From award-winning author Todd Strasser comes a gripping new novel that explores the struggles of war, the price paid by those who fight in them, and what it really means to be a hero.
Jake Liddell is a hero.
At least, that’s what everyone says he is. The military is even awarding him a Silver Star for his heroic achievements—a huge honor for the son of a military family. Now he’s home, recovering from an injury, but it seems the war has followed him back. He needs pills to get any sleep, a young woman is trying to persuade him into speaking out against military recruitment tactics, and his grandfather is already urging him back onto the battlefield. He doesn’t know what to do; nothing makes sense anymore.
There is only one thing that Jake knows for certain: he is no hero.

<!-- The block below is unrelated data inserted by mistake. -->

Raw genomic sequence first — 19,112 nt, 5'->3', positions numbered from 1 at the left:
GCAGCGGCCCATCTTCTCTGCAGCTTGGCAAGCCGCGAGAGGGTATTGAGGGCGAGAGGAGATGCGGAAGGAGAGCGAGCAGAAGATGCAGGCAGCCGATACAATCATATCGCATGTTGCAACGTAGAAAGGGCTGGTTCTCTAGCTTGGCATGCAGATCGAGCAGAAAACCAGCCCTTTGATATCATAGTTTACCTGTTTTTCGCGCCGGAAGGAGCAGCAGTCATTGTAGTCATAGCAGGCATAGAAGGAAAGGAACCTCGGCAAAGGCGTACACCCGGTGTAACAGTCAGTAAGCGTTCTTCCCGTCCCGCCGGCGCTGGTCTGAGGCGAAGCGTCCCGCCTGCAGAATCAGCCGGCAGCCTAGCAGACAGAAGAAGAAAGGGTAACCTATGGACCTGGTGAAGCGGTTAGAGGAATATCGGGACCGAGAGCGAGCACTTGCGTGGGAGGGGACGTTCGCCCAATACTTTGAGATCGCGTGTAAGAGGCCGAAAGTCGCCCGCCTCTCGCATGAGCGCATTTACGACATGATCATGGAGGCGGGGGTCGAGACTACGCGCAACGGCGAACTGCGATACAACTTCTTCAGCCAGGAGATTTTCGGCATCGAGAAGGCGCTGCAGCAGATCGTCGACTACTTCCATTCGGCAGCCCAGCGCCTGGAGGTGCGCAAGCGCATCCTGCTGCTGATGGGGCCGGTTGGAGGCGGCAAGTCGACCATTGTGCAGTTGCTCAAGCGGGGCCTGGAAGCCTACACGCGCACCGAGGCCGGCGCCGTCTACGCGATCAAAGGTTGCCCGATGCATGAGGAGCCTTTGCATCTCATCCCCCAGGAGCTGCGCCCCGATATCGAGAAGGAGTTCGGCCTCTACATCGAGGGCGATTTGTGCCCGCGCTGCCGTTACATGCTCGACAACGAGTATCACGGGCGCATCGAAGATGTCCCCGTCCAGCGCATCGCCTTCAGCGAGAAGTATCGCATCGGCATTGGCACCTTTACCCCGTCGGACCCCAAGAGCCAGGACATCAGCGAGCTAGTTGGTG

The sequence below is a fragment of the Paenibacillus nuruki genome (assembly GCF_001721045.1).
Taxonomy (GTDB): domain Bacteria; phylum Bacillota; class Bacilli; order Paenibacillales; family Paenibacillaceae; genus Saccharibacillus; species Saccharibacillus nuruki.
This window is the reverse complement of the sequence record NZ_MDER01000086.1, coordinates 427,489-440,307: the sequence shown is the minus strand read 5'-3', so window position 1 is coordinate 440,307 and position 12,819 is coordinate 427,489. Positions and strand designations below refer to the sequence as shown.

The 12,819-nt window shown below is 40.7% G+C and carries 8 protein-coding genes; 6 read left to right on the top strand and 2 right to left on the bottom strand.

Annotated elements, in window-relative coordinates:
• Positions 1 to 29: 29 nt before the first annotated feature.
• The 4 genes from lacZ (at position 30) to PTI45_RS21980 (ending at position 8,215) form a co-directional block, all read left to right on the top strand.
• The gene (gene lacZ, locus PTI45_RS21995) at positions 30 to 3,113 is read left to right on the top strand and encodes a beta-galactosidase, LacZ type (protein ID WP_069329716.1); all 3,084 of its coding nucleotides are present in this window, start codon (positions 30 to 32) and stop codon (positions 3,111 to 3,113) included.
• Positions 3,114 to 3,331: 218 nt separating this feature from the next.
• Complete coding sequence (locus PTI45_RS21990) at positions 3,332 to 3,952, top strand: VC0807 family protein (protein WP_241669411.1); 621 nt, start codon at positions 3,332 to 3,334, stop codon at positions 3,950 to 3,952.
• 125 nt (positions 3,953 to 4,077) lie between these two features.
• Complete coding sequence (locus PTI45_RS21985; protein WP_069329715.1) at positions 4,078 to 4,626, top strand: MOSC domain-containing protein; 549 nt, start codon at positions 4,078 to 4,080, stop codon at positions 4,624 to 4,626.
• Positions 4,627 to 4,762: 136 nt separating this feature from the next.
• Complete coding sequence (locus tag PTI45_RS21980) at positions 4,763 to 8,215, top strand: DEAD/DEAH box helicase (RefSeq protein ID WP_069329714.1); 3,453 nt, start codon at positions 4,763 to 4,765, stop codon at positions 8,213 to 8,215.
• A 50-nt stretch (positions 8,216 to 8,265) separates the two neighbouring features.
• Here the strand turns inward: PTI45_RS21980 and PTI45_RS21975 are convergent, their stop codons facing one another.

Strasser (No Place) again tackles a difficult contemporary issue, focusing on Jake, a young, wounded war hero returning home from an unspecified war "over there" with heavily conflicted feelings. An idealistic high school student from a proud military family, Jake was swayed by a recruiter to enlist. After a year of combat, he is angry and disgusted by what he and his fellow soldiers have inflicted on others and by what they have endured or sacrificed. On the way to rehabilitation at Walter Reed Army Medical Center in Washington, D.C., Jake is celebrated in his hometown by his family, the media, and the general public, but he feels much ambivalence about finishing his deployment, and grows deeply uneasy about being honored. Strasser moves back and forth between Jake's experiences on base and in battle (described in detail) and his challenges at home. Jake's internal debate over whether enlisting is a choice or if wars are too often fought by the poor, minorities, and "guys like me who are seduced by the action ads and unethical recruiters," is thought provoking. An epilogue presents a satisfying resolution to his struggle between feeling as if he's letting his family down and being true to himself. Ages 12 up.